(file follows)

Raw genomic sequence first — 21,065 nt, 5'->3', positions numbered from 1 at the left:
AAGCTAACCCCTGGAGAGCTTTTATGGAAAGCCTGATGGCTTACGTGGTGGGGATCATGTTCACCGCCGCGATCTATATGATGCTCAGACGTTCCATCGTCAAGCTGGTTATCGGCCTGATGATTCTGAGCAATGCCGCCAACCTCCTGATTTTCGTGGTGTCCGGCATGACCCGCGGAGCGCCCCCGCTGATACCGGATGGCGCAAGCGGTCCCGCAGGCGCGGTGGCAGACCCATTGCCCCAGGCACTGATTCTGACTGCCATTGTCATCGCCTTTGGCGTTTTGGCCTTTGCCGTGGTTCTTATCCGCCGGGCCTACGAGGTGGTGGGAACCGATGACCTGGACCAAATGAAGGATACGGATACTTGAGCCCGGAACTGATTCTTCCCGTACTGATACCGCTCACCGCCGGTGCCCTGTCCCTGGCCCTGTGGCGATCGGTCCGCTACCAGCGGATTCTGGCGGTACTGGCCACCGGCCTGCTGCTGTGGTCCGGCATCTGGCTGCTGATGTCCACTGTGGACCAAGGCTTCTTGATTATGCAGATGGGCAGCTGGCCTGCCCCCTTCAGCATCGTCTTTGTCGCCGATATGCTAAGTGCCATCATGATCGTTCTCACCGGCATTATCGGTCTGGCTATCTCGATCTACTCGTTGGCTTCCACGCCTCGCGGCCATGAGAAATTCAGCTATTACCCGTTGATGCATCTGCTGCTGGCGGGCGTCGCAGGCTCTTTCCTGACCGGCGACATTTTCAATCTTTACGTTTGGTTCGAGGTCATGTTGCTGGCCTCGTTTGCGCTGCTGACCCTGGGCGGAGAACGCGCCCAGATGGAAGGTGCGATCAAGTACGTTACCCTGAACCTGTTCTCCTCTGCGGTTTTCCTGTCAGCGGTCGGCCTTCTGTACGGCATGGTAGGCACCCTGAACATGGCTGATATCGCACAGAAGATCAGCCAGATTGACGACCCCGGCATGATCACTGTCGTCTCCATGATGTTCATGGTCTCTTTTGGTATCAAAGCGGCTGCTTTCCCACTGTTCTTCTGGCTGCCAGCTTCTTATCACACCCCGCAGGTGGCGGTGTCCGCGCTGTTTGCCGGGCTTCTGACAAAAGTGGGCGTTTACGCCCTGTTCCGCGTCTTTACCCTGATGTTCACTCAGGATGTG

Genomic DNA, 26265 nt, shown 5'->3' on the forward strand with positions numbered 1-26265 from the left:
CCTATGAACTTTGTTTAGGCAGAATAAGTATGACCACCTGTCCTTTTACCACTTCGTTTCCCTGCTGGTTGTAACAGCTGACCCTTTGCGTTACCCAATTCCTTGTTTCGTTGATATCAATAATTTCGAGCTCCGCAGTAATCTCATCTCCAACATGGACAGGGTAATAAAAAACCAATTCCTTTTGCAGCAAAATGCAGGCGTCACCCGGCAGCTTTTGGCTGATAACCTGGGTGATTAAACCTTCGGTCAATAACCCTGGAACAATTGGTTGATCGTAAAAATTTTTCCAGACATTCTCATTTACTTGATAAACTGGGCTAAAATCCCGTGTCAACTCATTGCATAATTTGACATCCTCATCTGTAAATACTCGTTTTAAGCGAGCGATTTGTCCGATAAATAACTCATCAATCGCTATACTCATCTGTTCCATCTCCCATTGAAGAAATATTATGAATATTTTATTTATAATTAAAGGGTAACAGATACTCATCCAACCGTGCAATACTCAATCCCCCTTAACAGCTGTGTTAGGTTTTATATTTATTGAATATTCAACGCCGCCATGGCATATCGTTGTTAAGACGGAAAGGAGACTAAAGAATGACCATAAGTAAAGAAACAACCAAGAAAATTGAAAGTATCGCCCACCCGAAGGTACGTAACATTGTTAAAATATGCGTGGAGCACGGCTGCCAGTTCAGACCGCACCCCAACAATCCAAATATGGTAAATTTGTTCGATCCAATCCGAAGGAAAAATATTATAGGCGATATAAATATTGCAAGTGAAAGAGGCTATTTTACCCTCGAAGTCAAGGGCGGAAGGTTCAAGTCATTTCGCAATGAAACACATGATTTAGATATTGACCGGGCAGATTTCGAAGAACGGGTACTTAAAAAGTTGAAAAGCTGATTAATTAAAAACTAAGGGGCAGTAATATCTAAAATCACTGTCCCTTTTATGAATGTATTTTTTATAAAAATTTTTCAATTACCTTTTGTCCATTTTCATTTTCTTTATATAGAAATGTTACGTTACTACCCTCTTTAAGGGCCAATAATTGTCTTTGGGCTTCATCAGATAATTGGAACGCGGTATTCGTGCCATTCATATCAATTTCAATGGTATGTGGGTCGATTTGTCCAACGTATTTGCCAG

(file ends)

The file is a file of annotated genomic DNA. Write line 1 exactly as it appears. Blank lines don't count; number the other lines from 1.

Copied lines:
Raw genomic sequence first — 21,065 nt, 5'->3', positions numbered from 1 at the left: